The influence of gapped positions in multiple sequence alignments on secondary structure prediction.

V.A. Simossis, J. Heringa

Research output: Contribution to JournalArticleAcademicpeer-review


All currently leading protein secondary structure prediction methods use a multiple protein sequence alignment to predict the secondary structure of the top sequence. In most of these methods, prior to prediction, alignment positions showing a gap in the top sequence are deleted, consequently leading to shrinking of the alignment-and loss of position-specific information. In this paper we investigate the effect of this removal of information on secondary structure prediction accuracy. To this end, we have designed SymSSP, an algorithm that post-processes the predicted secondary structure of all sequences in a multiple sequence alignment by (i) making use of the alignment's evolutionary information and (ii) re-introducing most of the information that would otherwise be lost. The post-processed information is then given to a new dynamic programming routine that produces an optimally segmented consensus secondary structure for each of the multiple alignment sequences. We have tested our method on the state-of-the-art secondary structure prediction methods PHD, PROFsec, SSPro2 and JNET using the HOMSTRAD database of reference alignments. Our consensus-deriving dynamic programming strategy is consistently better at improving the segmentation quality of the predictions compared to the commonly used majority voting technique. In addition, we have applied several weighting schemes from the literature to our novel consensus-deriving dynamic programming routine. Finally, we have investigated the level of noise introduced by prediction errors into the consensus and show that predictions of edges of helices and strands are half the time wrong for all the four tested prediction methods. © 2004 Elsevier Ltd. All rights reserved.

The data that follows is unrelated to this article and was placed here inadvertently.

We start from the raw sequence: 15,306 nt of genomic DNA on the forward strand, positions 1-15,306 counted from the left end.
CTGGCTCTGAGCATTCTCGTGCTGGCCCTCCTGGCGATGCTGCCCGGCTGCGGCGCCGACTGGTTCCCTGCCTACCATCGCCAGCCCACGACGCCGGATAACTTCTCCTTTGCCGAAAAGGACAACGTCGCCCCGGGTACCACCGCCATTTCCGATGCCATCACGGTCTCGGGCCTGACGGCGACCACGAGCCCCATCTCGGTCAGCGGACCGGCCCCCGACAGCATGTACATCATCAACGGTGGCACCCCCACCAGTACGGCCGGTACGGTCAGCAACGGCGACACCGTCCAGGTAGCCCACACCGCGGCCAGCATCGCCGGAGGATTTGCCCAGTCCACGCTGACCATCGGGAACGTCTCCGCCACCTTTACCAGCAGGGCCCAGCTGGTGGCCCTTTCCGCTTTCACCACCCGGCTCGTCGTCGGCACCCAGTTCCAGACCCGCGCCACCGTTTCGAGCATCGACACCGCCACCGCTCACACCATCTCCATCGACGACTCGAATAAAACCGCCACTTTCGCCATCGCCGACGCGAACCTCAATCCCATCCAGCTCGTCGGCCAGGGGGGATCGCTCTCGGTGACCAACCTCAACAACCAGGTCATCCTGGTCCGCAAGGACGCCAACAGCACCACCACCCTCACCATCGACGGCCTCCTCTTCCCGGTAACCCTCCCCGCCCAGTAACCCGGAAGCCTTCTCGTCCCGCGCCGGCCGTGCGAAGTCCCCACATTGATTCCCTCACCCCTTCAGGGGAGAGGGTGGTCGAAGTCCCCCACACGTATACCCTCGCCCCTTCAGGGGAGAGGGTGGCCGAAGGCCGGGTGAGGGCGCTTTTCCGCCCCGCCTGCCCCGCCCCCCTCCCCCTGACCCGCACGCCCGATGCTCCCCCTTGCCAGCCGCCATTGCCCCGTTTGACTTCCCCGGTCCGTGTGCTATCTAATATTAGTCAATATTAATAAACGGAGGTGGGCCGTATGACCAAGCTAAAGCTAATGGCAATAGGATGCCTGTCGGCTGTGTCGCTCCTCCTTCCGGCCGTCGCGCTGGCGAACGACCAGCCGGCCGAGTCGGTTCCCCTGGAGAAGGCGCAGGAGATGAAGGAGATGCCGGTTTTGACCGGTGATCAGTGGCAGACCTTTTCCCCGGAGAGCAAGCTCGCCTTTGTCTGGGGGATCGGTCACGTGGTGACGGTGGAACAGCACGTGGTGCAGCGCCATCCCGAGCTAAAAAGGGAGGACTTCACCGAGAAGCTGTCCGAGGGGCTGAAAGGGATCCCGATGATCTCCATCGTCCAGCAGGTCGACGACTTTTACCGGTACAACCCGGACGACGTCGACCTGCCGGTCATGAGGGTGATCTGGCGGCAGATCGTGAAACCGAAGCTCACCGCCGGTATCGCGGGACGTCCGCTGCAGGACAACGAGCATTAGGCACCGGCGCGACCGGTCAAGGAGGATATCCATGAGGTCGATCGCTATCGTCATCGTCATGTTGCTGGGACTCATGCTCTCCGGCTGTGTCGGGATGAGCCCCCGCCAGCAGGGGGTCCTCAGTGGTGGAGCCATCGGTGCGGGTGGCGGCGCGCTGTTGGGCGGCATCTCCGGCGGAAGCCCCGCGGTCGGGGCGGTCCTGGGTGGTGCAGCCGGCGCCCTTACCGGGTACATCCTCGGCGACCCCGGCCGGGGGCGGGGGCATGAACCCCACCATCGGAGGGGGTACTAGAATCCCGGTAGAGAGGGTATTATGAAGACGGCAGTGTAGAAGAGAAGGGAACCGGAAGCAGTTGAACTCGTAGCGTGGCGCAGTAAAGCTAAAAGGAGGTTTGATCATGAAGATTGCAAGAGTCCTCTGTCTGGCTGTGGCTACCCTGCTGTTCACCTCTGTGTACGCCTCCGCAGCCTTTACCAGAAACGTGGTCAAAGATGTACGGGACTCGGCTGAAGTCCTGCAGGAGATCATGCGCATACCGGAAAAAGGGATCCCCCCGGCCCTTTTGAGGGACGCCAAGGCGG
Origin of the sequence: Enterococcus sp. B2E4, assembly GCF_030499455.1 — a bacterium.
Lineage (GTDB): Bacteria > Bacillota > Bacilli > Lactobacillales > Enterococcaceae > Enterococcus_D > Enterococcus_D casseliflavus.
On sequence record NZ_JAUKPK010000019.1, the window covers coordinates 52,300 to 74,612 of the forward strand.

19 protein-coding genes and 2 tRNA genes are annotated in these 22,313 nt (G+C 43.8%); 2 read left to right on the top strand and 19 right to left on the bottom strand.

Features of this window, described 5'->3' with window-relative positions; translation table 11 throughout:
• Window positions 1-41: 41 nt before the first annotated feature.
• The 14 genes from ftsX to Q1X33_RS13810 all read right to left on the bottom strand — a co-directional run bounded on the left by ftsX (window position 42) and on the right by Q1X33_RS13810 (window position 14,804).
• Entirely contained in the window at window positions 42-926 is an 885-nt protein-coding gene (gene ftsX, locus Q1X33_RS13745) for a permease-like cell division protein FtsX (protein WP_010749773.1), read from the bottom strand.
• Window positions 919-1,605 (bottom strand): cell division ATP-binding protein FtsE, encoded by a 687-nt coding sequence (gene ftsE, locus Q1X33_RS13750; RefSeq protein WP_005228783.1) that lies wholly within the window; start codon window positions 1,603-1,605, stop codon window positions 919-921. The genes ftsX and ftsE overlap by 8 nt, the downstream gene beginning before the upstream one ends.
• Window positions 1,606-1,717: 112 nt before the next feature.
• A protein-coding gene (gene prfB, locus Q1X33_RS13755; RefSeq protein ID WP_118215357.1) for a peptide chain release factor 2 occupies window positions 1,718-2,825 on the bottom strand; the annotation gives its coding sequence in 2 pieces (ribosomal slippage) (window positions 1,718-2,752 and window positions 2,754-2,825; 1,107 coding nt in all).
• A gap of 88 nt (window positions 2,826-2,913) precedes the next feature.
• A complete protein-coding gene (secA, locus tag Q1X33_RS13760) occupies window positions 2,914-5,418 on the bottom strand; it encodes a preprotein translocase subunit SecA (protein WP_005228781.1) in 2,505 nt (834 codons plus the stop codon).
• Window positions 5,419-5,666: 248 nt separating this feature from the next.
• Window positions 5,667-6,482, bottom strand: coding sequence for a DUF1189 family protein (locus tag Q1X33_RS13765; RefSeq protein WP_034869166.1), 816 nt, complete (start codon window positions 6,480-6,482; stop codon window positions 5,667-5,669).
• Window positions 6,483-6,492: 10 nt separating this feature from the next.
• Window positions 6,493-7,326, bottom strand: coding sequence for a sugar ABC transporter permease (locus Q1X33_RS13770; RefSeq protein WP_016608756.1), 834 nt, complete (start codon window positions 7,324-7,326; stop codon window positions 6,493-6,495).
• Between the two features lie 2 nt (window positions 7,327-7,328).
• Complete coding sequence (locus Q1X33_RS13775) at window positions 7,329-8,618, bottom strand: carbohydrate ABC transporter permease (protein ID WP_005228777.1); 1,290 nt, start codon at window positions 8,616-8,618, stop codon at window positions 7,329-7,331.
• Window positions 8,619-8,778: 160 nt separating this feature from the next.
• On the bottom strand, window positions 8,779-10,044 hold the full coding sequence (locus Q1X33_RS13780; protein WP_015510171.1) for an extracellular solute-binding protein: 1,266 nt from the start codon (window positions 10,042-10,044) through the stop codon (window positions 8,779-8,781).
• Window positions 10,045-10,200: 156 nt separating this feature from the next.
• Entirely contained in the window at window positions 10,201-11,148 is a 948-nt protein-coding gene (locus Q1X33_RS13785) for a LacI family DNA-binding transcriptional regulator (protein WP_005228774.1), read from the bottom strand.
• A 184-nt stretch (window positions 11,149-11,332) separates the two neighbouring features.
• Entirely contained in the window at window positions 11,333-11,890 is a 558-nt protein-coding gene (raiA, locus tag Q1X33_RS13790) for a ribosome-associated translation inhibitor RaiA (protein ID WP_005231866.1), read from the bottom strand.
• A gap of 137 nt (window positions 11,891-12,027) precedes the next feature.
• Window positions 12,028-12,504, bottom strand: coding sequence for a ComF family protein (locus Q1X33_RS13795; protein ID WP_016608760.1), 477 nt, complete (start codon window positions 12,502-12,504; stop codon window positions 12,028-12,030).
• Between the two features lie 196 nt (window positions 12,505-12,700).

Original languageEnglish
Pages (from-to)351-366
Number of pages16
JournalComputational Biology and Chemistry
Publication statusPublished - 2004


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